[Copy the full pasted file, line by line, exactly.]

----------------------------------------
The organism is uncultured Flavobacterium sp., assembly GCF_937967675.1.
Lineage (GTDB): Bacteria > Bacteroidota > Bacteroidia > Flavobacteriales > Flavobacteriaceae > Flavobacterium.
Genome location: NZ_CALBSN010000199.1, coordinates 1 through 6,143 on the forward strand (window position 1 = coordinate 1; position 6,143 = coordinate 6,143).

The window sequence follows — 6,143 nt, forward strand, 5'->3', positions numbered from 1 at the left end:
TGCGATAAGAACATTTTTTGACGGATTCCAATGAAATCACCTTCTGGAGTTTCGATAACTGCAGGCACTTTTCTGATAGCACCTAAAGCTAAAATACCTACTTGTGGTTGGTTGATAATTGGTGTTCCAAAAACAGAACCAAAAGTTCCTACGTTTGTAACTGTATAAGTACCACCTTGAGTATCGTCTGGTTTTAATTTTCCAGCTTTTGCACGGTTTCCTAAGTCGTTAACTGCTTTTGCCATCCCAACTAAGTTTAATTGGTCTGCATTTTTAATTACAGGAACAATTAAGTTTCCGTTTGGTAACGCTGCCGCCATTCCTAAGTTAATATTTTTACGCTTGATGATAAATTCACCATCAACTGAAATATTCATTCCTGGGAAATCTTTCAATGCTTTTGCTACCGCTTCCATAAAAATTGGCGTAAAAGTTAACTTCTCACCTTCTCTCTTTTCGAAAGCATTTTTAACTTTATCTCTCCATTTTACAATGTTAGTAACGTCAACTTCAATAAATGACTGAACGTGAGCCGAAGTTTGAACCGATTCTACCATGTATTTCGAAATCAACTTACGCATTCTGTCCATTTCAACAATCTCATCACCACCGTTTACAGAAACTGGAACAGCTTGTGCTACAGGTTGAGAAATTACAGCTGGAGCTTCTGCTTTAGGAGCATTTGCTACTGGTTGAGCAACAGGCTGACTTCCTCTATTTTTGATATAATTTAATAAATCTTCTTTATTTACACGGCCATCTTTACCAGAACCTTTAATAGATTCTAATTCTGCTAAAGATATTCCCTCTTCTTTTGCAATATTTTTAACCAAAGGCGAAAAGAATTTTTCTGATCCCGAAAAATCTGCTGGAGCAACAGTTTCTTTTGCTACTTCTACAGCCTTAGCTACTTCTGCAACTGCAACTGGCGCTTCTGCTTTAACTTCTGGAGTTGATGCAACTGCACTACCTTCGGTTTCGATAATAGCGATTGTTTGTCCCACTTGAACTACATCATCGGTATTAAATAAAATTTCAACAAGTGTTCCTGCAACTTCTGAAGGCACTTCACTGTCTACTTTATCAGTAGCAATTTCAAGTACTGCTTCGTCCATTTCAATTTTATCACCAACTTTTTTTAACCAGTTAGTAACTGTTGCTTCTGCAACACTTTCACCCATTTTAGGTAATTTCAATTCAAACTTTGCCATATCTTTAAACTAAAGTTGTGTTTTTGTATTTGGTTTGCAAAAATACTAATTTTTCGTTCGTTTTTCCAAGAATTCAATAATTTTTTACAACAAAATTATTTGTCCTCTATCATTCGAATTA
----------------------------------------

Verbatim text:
The organism is uncultured Flavobacterium sp., assembly GCF_937967675.1.
Lineage (GTDB): Bacteria > Bacteroidota > Bacteroidia > Flavobacteriales > Flavobacteriaceae > Flavobacterium.
Genome location: NZ_CALBSN010000199.1, coordinates 1 through 6,143 on the forward strand (window position 1 = coordinate 1; position 6,143 = coordinate 6,143).

The window sequence follows — 6,143 nt, forward strand, 5'->3', positions numbered from 1 at the left end:
TGCGATAAGAACATTTTTTGACGGATTCCAATGAAATCACCTTCTGGAGTTTCGATAACTGCAGGCACTTTTCTGATAGCACCTAAAGCTAAAATACCTACTTGTGGTTGGTTGATAATTGGTGTTCCAAAAACAGAACCAAAAGTTCCTACGTTTGTAACTGTATAAGTACCACCTTGAGTATCGTCTGGTTTTAATTTTCCAGCTTTTGCACGGTTTCCTAAGTCGTTAACTGCTTTTGCCATCCCAACTAAGTTTAATTGGTCTGCATTTTTAATTACAGGAACAATTAAGTTTCCGTTTGGTAACGCTGCCGCCATTCCTAAGTTAATATTTTTACGCTTGATGATAAATTCACCATCAACTGAAATATTCATTCCTGGGAAATCTTTCAATGCTTTTGCTACCGCTTCCATAAAAATTGGCGTAAAAGTTAACTTCTCACCTTCTCTCTTTTCGAAAGCATTTTTAACTTTATCTCTCCATTTTACAATGTTAGTAACGTCAACTTCAATAAATGACTGAACGTGAGCCGAAGTTTGAACCGATTCTACCATGTATTTCGAAATCAACTTACGCATTCTGTCCATTTCAACAATCTCATCACCACCGTTTACAGAAACTGGAACAGCTTGTGCTACAGGTTGAGAAATTACAGCTGGAGCTTCTGCTTTAGGAGCATTTGCTACTGGTTGAGCAACAGGCTGACTTCCTCTATTTTTGATATAATTTAATAAATCTTCTTTATTTACACGGCCATCTTTACCAGAACCTTTAATAGATTCTAATTCTGCTAAAGATATTCCCTCTTCTTTTGCAATATTTTTAACCAAAGGCGAAAAGAATTTTTCTGATCCCGAAAAATCTGCTGGAGCAACAGTTTCTTTTGCTACTTCTACAGCCTTAGCTACTTCTGCAACTGCAACTGGCGCTTCTGCTTTAACTTCTGGAGTTGATGCAACTGCACTACCTTCGGTTTCGATAATAGCGATTGTTTGTCCCACTTGAACTACATCATCGGTATTAAATAAAATTTCAACAAGTGTTCCTGCAACTTCTGAAGGCACTTCACTGTCTACTTTATCAGTAGCAATTTCAAGTACTGCTTCGTCCATTTCAATTTTATCACCAACTTTTTTTAACCAGTTAGTAACTGTTGCTTCTGCAACACTTTCACCCATTTTAGGTAATTTCAATTCAAACTTTGCCATATCTTTAAACTAAAGTTGTGTTTTTGTATTTGGTTTGCAAAAATACTAATTTTTCGTTCGTTTTTCCAAGAATTCAATAATTTTTTACAACAAAATTATTTGTCCTCTATCATTCGAATTA